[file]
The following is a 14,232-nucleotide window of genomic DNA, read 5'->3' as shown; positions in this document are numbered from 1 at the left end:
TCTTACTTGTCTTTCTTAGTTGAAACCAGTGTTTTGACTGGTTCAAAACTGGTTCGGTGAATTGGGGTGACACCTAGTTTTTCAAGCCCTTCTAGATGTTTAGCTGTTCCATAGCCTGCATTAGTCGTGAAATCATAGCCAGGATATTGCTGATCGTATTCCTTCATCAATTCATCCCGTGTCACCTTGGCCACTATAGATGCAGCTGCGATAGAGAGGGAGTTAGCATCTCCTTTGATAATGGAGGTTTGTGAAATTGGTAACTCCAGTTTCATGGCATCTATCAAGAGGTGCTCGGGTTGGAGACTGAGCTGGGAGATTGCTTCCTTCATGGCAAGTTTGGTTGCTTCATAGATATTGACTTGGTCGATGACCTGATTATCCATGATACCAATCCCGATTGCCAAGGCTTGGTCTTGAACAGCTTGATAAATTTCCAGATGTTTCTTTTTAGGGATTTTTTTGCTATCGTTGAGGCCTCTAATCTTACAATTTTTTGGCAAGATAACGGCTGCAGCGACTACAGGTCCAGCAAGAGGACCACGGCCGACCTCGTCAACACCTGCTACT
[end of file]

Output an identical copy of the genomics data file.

The following is a 14,232-nucleotide window of genomic DNA, read 5'->3' as shown; positions in this document are numbered from 1 at the left end:
TCTTACTTGTCTTTCTTAGTTGAAACCAGTGTTTTGACTGGTTCAAAACTGGTTCGGTGAATTGGGGTGACACCTAGTTTTTCAAGCCCTTCTAGATGTTTAGCTGTTCCATAGCCTGCATTAGTCGTGAAATCATAGCCAGGATATTGCTGATCGTATTCCTTCATCAATTCATCCCGTGTCACCTTGGCCACTATAGATGCAGCTGCGATAGAGAGGGAGTTAGCATCTCCTTTGATAATGGAGGTTTGTGAAATTGGTAACTCCAGTTTCATGGCATCTATCAAGAGGTGCTCGGGTTGGAGACTGAGCTGGGAGATTGCTTCCTTCATGGCAAGTTTGGTTGCTTCATAGATATTGACTTGGTCGATGACCTGATTATCCATGATACCAATCCCGATTGCCAAGGCTTGGTCTTGAACAGCTTGATAAATTTCCAGATGTTTCTTTTTAGGGATTTTTTTGCTATCGTTGAGGCCTCTAATCTTACAATTTTTTGGCAAGATAACGGCTGCAGCGACTACAGGTCCAGCAAGAGGACCACGGCCGACCTCGTCAACACCTGCTACT